“Mr. Weinstein has been dragged through an unfair and unconstitutional trial,” he wrote in an email. “And he and his lawyers will continue to speak out in favor of his innocence.”

The Associated Press does not generally identify people alleging sexual assault unless they consent to be named, as Haley has.

Associated Press writer Michael R. Sisak contributed reporting

FILE - Harvey Weinstein appears at Manhattan criminal court for a preliminary hearing on May 1, 2024, in New York. (Steven Hirsch/New York Post via AP, Pool, File)

FILE - Harvey Weinstein appears at Manhattan criminal court for a preliminary hearing on May 1, 2024, in New York. (Steven Hirsch/New York Post via AP, Pool, File)

FILE - Arthur Aidala, attorney for Harvey Weinstein, speaks to reporters outside the Manhattan Criminal court, Wednesday, May 1, 2024, in New York. (AP Photo/Mary Altaffer, file)

FILE - Arthur Aidala, attorney for Harvey Weinstein, speaks to reporters outside the Manhattan Criminal court, Wednesday, May 1, 2024, in New York. (AP Photo/Mary Altaffer, file)

UNITED NATIONS (AP) — Libyans from rival regions and all walks of life are fed up with the country’s divisions and want political players to end their years-long impasse and agree to hold national elections, a key step to peace in the oil-rich north African country, the U.N. deputy representative said Wednesday.

Stephanie Koury told the U.N. Security Council that she has been meeting political leaders, civil society representatives, academics, women’s groups, military leaders and others in the country’s rival east and west to listen to their views. She said there is consensus that the current “status quo is not sustainable” – and the political process needs to advance toward elections.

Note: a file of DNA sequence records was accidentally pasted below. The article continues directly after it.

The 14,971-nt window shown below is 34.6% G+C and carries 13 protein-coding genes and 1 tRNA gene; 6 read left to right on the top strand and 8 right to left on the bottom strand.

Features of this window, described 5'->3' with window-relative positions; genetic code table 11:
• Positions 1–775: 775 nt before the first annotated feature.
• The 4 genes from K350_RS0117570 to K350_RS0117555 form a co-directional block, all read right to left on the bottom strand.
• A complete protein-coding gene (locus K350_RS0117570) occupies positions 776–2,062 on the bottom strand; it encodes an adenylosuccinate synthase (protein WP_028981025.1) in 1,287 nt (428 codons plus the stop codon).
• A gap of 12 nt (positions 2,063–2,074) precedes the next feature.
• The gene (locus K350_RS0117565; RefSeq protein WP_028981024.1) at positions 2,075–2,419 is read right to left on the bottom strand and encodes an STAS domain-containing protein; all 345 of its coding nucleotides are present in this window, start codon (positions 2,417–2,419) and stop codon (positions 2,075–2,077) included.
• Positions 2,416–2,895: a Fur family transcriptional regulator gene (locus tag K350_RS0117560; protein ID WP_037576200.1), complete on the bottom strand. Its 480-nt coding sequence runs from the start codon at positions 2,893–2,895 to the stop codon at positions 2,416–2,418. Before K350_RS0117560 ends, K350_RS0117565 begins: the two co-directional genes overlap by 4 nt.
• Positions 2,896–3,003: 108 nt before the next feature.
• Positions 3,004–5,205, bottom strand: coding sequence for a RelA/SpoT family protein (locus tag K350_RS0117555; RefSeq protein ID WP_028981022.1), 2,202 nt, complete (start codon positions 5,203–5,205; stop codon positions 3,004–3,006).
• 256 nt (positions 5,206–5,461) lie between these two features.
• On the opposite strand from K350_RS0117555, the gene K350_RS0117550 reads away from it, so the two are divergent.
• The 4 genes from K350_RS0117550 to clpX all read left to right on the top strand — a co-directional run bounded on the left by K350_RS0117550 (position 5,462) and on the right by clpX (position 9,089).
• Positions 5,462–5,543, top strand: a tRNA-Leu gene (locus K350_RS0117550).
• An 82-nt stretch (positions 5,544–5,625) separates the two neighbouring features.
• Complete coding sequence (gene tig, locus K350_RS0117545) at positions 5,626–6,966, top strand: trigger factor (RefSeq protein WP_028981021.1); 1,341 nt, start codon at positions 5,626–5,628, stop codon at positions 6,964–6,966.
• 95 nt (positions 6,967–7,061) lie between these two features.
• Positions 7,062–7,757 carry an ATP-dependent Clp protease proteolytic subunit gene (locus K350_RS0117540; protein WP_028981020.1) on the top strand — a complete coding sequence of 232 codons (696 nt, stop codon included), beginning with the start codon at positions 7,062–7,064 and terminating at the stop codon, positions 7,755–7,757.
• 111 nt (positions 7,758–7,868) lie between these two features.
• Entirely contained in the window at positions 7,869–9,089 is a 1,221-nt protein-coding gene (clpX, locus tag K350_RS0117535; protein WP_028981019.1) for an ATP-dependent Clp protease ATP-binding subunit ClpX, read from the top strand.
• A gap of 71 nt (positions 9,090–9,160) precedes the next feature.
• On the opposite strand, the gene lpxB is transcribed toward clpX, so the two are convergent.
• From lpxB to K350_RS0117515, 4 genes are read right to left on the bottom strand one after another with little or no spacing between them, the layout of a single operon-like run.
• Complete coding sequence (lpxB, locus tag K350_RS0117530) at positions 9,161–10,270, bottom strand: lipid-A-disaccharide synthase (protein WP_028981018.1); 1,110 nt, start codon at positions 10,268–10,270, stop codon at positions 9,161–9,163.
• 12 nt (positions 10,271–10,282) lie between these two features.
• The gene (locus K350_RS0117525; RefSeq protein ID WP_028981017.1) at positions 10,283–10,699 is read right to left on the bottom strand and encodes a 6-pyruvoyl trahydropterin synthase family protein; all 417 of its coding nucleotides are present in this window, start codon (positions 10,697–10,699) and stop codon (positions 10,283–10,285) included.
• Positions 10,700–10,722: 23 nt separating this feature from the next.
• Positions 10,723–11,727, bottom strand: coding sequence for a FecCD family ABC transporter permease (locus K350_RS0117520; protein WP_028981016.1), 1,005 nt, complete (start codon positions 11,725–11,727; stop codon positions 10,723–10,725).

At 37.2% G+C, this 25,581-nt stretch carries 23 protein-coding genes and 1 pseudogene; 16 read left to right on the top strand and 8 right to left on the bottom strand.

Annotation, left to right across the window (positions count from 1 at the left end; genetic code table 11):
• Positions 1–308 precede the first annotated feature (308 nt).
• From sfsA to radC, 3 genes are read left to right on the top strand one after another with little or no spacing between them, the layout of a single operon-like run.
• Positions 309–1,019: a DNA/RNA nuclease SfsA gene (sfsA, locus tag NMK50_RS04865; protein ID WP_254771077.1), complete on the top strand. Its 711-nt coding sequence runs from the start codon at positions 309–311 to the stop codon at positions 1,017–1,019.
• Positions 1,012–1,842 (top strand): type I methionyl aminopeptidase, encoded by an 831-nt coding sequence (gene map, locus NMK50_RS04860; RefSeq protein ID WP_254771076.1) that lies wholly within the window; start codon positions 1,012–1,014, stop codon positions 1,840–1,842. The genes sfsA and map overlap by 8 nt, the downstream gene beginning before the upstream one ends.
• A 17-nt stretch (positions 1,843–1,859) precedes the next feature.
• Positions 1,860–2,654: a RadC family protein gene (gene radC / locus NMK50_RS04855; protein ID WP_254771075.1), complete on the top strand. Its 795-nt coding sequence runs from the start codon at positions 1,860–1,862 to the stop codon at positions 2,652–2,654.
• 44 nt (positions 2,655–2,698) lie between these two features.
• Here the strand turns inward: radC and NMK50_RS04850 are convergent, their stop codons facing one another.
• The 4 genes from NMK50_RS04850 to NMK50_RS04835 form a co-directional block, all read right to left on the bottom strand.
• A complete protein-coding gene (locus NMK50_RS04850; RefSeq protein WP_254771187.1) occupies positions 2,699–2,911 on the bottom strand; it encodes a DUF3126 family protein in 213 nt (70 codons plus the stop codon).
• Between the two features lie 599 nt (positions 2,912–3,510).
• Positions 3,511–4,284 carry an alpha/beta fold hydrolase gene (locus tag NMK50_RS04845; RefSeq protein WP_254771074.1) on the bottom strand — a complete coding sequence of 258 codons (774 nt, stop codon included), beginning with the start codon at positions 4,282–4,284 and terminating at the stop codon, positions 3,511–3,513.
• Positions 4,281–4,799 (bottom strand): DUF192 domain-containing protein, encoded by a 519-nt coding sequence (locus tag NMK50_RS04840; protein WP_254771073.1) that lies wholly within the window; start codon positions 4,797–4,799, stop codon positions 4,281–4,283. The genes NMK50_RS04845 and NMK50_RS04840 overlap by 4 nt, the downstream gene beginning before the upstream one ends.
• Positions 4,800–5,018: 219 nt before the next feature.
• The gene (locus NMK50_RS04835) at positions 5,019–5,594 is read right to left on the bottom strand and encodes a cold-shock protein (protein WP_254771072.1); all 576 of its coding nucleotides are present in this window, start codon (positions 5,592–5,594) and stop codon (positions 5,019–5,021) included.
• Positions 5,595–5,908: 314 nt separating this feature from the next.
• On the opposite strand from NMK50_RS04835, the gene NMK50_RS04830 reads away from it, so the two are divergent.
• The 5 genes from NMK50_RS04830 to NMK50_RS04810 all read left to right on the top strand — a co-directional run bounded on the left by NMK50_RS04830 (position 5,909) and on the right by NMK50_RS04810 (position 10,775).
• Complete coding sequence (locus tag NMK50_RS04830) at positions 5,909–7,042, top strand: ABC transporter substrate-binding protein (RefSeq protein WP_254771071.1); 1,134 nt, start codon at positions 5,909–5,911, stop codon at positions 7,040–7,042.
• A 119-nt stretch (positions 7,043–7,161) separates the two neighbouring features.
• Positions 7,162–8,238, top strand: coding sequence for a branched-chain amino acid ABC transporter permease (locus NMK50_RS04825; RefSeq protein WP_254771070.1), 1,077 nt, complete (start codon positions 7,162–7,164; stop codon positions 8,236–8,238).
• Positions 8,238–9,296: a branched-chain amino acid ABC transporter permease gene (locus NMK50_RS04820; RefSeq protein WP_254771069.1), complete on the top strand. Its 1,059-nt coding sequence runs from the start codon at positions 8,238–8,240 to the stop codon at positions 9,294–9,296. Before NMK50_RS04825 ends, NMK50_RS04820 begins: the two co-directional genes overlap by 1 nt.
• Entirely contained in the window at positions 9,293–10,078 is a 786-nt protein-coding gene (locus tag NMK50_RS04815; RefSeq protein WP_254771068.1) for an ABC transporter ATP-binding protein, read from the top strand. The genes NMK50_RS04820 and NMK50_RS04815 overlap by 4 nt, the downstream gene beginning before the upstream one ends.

Libya plunged into chaos after a NATO-backed uprising toppled and killed longtime dictator Moammar Gadhafi in 2011. In the chaos that followed, the country split, with rival administrations in the east and west backed by rogue militias and foreign governments.

The country’s current political crisis stems from the failure to hold elections on Dec. 24, 2021, and the refusal of Prime Minister Abdul Hamid Dbeibah — who led a transitional government in the capital of Tripoli — to step down. In response, Libya’s east-based parliament appointed a rival prime minister who was suspended. The east is now governed by Prime Minister Ossama Hammad while the powerful military commander Khalifa Hifter continues to hold sway.

Koury, the top U.N. official in Libya since the resignation of special representative Abdoulaye Bathily in April, said many Libyans she spoke to signaled the importance of a “pact” or agreement that would affirm, among other things, the rival parties’ respect for the outcome of elections. They also expressed deep concern at the country’s divisions and parallel governments, and provided ideas on a roadmap to elections, she said.

“While institutional and political divisions keep deepening, ordinary Libyans long for peace, stability, prosperity and reconciliation,” Koury said. “Resolute and united action to advance a political process is needed by Libyans with the support of the international community.”

In February, Bathily warned the country's feuding political actors that if they didn't urgently form a unified government and move toward elections Libya will slide into “disintegration.”